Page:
For the wick there may be employed any suitable fibrous material, such, for example, as a paper, felt, or fabric made by weaving, knitting, braiding, netting and the like but it is preferably atubular knitted member. The fibres in the paper, felt or fabric may be natural or synthetic fibres and where heat resistance is required, the paper, felt or fabric may be formed of siliceous fibres, such as glass, mineral wool, or asbestos fibres in whole or in part. The fibrous material may comprise staple fibres and/or continuous filaments andmay have any suitable configuration, that is, the wick may be fiat, round or tubular. In the now preferred embodiment the wick is formed of a tubular knitted fabric which is adapted to be stretched over any common heating or lighting fixture. The wick may be a discontinuous piece of fibrous material or it may be in the form of a more or less continuous web, the web being positioned so as to pass into contact with the liquid prior to being heated.
By Way of illustrating but not by way of limiting the invention, there will be shown and described a number of embodiments of the humidifier.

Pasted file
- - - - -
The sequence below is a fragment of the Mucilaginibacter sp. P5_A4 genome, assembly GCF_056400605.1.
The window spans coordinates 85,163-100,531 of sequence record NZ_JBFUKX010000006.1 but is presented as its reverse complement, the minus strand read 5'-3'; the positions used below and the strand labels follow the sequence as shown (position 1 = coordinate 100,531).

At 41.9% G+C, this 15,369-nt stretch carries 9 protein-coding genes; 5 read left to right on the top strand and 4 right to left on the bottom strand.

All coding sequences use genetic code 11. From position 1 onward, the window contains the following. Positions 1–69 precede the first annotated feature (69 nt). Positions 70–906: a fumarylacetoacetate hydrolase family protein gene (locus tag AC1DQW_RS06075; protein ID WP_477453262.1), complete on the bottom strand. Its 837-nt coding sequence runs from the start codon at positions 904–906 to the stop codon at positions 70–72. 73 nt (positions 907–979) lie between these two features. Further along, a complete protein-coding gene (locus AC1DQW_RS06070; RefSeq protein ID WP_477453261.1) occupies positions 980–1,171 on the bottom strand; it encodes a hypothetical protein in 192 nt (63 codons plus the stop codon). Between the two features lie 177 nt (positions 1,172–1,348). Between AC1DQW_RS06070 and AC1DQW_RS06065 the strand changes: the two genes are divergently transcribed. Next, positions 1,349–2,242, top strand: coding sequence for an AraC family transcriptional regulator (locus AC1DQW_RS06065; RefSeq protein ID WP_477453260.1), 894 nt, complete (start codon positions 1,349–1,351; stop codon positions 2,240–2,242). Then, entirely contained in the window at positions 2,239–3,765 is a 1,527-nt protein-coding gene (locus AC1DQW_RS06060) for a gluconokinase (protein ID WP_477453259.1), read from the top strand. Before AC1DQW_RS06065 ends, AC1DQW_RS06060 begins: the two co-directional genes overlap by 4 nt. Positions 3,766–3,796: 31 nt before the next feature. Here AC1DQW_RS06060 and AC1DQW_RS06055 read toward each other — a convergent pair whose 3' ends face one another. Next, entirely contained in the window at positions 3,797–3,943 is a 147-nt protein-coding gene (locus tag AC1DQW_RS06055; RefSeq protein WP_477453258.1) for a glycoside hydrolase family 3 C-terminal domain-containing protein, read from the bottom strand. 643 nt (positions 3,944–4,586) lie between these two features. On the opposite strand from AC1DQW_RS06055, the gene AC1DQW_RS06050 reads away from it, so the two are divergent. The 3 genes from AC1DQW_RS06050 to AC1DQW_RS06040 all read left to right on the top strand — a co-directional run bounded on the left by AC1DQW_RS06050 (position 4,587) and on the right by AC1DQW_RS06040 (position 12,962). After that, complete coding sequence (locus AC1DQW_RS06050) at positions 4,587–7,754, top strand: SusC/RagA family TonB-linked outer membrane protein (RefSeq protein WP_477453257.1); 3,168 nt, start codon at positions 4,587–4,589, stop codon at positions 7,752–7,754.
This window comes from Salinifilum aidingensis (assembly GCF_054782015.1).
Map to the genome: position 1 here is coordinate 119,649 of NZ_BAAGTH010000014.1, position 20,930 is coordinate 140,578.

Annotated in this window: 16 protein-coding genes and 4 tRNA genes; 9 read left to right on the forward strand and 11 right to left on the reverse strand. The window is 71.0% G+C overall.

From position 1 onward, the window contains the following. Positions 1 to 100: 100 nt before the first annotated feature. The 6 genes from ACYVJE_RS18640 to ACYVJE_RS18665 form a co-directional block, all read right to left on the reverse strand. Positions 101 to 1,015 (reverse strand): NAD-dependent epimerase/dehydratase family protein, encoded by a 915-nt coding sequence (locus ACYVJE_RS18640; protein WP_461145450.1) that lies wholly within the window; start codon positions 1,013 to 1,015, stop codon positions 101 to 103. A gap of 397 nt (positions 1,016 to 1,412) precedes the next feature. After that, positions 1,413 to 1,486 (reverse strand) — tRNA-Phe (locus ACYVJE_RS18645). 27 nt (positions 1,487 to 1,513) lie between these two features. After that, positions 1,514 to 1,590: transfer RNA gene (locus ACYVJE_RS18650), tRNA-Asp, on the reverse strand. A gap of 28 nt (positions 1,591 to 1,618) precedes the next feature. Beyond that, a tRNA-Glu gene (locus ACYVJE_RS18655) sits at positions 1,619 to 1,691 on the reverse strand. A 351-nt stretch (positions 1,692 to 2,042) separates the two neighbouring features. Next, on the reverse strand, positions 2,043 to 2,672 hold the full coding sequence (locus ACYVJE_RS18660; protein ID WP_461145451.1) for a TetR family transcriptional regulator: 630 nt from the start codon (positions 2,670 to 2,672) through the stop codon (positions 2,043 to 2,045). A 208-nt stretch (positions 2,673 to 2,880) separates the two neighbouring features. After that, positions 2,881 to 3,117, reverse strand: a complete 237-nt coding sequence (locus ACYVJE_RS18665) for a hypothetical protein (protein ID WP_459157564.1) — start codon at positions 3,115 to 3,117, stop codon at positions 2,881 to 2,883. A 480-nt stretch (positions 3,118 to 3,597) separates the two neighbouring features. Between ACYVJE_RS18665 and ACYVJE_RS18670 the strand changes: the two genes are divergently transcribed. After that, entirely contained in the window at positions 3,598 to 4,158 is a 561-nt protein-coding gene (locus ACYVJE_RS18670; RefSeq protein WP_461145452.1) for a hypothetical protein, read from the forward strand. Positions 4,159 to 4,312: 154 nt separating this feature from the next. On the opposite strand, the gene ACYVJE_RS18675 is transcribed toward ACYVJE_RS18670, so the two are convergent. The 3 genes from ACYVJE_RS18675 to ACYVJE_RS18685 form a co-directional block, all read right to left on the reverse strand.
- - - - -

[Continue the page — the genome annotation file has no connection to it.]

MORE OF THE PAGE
In the embodiment shown in Fig. 1, there is provided a liquid reservoir H] which surrounds a cylinder H having a threaded end I2 adapted to fit into a conventional light socket l 3, the upper end of the cylinder ll having threads adapted to receive the threaded end M of an electric light bulb l5. In the top of the liquid reservoir is an opening l6 through which a wick I l of fibrous material may pass, the wick extending from the liquid in the reservoir up to and over the top of the bulb [5. There is also provided a second opening I 6a having a cap I "I through which liquid may be introduced into the reservoir [0. To avoid dripping of water from the wick [1 into the electrical connections at the base of the bulb ii, there may be provided a rubber gasket or collar l8 which surrounds the base of the bulb l5. It should be noted that the reservoir and the enclosed cylinder I I may be sold and marketed as a separate unit since it is adapted to fit into a conventional electric light socket and to receive a conventional electric light bulb. In the particular embodiment shown in Fig. 1, the reservoir is conical-shaped on the bottom so that it may nestle in the base of a reflector ball 19 for a table or floor lamp. It is to be understood, however, that the device comprising the reservoir IQ, the wick I1 and the bulb [5 may be used independent of any lighting fixture.